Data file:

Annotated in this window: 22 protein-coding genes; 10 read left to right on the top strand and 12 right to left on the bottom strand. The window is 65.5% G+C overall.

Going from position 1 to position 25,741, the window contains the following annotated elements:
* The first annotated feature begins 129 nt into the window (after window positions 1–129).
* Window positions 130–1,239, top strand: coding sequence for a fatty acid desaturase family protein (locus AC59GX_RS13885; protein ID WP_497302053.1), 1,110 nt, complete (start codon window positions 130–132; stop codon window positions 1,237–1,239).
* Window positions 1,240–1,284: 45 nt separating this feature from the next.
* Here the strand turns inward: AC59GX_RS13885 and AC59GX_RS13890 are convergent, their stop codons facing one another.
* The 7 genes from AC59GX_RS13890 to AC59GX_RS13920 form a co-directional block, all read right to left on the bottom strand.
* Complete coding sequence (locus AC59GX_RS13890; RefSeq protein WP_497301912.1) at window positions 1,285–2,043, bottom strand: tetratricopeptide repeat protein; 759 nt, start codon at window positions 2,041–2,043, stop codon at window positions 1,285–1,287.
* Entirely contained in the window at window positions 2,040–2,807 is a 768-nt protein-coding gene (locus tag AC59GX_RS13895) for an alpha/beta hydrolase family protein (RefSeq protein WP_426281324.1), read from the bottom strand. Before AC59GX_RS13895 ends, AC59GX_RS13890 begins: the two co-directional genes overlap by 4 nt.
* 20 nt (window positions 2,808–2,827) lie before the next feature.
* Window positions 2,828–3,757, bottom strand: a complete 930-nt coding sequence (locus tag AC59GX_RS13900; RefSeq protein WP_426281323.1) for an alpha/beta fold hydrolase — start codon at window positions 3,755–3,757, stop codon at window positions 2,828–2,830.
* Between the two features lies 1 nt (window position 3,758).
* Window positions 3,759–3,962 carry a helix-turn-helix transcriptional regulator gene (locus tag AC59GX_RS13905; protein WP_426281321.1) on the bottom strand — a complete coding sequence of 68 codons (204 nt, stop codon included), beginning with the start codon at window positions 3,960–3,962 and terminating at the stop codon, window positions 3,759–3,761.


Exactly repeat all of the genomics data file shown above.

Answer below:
Annotated in this window: 22 protein-coding genes; 10 read left to right on the top strand and 12 right to left on the bottom strand. The window is 65.5% G+C overall.

Going from position 1 to position 25,741, the window contains the following annotated elements:
* The first annotated feature begins 129 nt into the window (after window positions 1–129).
* Window positions 130–1,239, top strand: coding sequence for a fatty acid desaturase family protein (locus AC59GX_RS13885; protein ID WP_497302053.1), 1,110 nt, complete (start codon window positions 130–132; stop codon window positions 1,237–1,239).
* Window positions 1,240–1,284: 45 nt separating this feature from the next.
* Here the strand turns inward: AC59GX_RS13885 and AC59GX_RS13890 are convergent, their stop codons facing one another.
* The 7 genes from AC59GX_RS13890 to AC59GX_RS13920 form a co-directional block, all read right to left on the bottom strand.
* Complete coding sequence (locus AC59GX_RS13890; RefSeq protein WP_497301912.1) at window positions 1,285–2,043, bottom strand: tetratricopeptide repeat protein; 759 nt, start codon at window positions 2,041–2,043, stop codon at window positions 1,285–1,287.
* Entirely contained in the window at window positions 2,040–2,807 is a 768-nt protein-coding gene (locus tag AC59GX_RS13895) for an alpha/beta hydrolase family protein (RefSeq protein WP_426281324.1), read from the bottom strand. Before AC59GX_RS13895 ends, AC59GX_RS13890 begins: the two co-directional genes overlap by 4 nt.
* 20 nt (window positions 2,808–2,827) lie before the next feature.
* Window positions 2,828–3,757, bottom strand: a complete 930-nt coding sequence (locus tag AC59GX_RS13900; RefSeq protein WP_426281323.1) for an alpha/beta fold hydrolase — start codon at window positions 3,755–3,757, stop codon at window positions 2,828–2,830.
* Between the two features lies 1 nt (window position 3,758).
* Window positions 3,759–3,962 carry a helix-turn-helix transcriptional regulator gene (locus tag AC59GX_RS13905; protein WP_426281321.1) on the bottom strand — a complete coding sequence of 68 codons (204 nt, stop codon included), beginning with the start codon at window positions 3,960–3,962 and terminating at the stop codon, window positions 3,759–3,761.